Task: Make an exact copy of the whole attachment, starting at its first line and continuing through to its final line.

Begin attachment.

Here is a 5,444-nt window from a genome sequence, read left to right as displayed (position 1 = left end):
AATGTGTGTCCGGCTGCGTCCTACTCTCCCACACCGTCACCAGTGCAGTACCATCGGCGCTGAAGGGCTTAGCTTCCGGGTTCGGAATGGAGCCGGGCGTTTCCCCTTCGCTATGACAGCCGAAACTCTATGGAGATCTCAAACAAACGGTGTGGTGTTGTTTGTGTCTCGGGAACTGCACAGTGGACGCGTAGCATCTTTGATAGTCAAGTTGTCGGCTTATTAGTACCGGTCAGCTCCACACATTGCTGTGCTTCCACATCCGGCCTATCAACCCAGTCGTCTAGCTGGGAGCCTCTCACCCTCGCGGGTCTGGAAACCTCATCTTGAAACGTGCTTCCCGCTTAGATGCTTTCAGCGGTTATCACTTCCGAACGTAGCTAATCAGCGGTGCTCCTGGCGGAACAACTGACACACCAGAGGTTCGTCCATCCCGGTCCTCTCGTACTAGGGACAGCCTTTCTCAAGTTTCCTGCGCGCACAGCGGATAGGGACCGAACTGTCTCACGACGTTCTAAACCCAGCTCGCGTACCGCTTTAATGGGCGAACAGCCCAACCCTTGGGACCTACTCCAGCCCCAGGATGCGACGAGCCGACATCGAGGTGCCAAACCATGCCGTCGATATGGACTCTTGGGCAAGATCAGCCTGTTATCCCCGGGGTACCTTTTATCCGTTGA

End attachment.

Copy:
Here is a 5,444-nt window from a genome sequence, read left to right as displayed (position 1 = left end):
AATGTGTGTCCGGCTGCGTCCTACTCTCCCACACCGTCACCAGTGCAGTACCATCGGCGCTGAAGGGCTTAGCTTCCGGGTTCGGAATGGAGCCGGGCGTTTCCCCTTCGCTATGACAGCCGAAACTCTATGGAGATCTCAAACAAACGGTGTGGTGTTGTTTGTGTCTCGGGAACTGCACAGTGGACGCGTAGCATCTTTGATAGTCAAGTTGTCGGCTTATTAGTACCGGTCAGCTCCACACATTGCTGTGCTTCCACATCCGGCCTATCAACCCAGTCGTCTAGCTGGGAGCCTCTCACCCTCGCGGGTCTGGAAACCTCATCTTGAAACGTGCTTCCCGCTTAGATGCTTTCAGCGGTTATCACTTCCGAACGTAGCTAATCAGCGGTGCTCCTGGCGGAACAACTGACACACCAGAGGTTCGTCCATCCCGGTCCTCTCGTACTAGGGACAGCCTTTCTCAAGTTTCCTGCGCGCACAGCGGATAGGGACCGAACTGTCTCACGACGTTCTAAACCCAGCTCGCGTACCGCTTTAATGGGCGAACAGCCCAACCCTTGGGACCTACTCCAGCCCCAGGATGCGACGAGCCGACATCGAGGTGCCAAACCATGCCGTCGATATGGACTCTTGGGCAAGATCAGCCTGTTATCCCCGGGGTACCTTTTATCCGTTGA